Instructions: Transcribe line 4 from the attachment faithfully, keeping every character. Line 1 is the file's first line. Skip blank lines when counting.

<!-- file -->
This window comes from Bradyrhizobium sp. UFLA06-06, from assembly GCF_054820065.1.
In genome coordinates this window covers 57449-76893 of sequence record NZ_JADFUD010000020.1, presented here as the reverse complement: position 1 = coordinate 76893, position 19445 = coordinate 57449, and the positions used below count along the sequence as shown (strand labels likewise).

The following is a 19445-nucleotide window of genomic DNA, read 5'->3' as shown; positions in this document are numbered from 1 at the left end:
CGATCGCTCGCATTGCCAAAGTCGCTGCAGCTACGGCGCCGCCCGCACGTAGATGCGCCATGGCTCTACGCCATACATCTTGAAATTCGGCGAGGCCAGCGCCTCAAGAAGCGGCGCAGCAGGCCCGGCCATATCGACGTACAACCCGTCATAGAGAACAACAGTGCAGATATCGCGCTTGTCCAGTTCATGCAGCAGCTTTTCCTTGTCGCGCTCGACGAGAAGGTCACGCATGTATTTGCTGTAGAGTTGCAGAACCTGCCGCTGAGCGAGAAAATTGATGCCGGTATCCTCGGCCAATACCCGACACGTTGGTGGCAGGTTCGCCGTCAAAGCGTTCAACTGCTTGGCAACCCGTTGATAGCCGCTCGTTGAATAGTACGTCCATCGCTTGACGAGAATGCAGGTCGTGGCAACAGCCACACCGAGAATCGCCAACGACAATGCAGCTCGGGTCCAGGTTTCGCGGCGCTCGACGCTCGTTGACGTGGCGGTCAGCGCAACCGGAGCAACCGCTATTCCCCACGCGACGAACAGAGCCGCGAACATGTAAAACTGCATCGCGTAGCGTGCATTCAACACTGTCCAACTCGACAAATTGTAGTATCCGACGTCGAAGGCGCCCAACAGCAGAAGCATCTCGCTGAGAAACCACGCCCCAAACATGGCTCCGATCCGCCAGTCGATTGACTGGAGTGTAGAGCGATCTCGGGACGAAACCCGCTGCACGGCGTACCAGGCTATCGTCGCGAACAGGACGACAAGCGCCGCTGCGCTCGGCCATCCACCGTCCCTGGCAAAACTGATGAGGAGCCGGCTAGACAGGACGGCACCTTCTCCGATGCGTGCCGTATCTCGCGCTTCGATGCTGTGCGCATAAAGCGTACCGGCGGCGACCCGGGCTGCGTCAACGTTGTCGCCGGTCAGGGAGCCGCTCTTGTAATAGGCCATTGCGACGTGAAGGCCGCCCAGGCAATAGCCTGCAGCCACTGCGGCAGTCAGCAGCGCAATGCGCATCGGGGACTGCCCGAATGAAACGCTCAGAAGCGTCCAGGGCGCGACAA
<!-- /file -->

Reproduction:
CGATCGCTCGCATTGCCAAAGTCGCTGCAGCTACGGCGCCGCCCGCACGTAGATGCGCCATGGCTCTACGCCATACATCTTGAAATTCGGCGAGGCCAGCGCCTCAAGAAGCGGCGCAGCAGGCCCGGCCATATCGACGTACAACCCGTCATAGAGAACAACAGTGCAGATATCGCGCTTGTCCAGTTCATGCAGCAGCTTTTCCTTGTCGCGCTCGACGAGAAGGTCACGCATGTATTTGCTGTAGAGTTGCAGAACCTGCCGCTGAGCGAGAAAATTGATGCCGGTATCCTCGGCCAATACCCGACACGTTGGTGGCAGGTTCGCCGTCAAAGCGTTCAACTGCTTGGCAACCCGTTGATAGCCGCTCGTTGAATAGTACGTCCATCGCTTGACGAGAATGCAGGTCGTGGCAACAGCCACACCGAGAATCGCCAACGACAATGCAGCTCGGGTCCAGGTTTCGCGGCGCTCGACGCTCGTTGACGTGGCGGTCAGCGCAACCGGAGCAACCGCTATTCCCCACGCGACGAACAGAGCCGCGAACATGTAAAACTGCATCGCGTAGCGTGCATTCAACACTGTCCAACTCGACAAATTGTAGTATCCGACGTCGAAGGCGCCCAACAGCAGAAGCATCTCGCTGAGAAACCACGCCCCAAACATGGCTCCGATCCGCCAGTCGATTGACTGGAGTGTAGAGCGATCTCGGGACGAAACCCGCTGCACGGCGTACCAGGCTATCGTCGCGAACAGGACGACAAGCGCCGCTGCGCTCGGCCATCCACCGTCCCTGGCAAAACTGATGAGGAGCCGGCTAGACAGGACGGCACCTTCTCCGATGCGTGCCGTATCTCGCGCTTCGATGCTGTGCGCATAAAGCGTACCGGCGGCGACCCGGGCTGCGTCAACGTTGTCGCCGGTCAGGGAGCCGCTCTTGTAATAGGCCATTGCGACGTGAAGGCCGCCCAGGCAATAGCCTGCAGCCACTGCGGCAGTCAGCAGCGCAATGCGCATCGGGGACTGCCCGAATGAAACGCTCAGAAGCGTCCAGGGCGCGACAA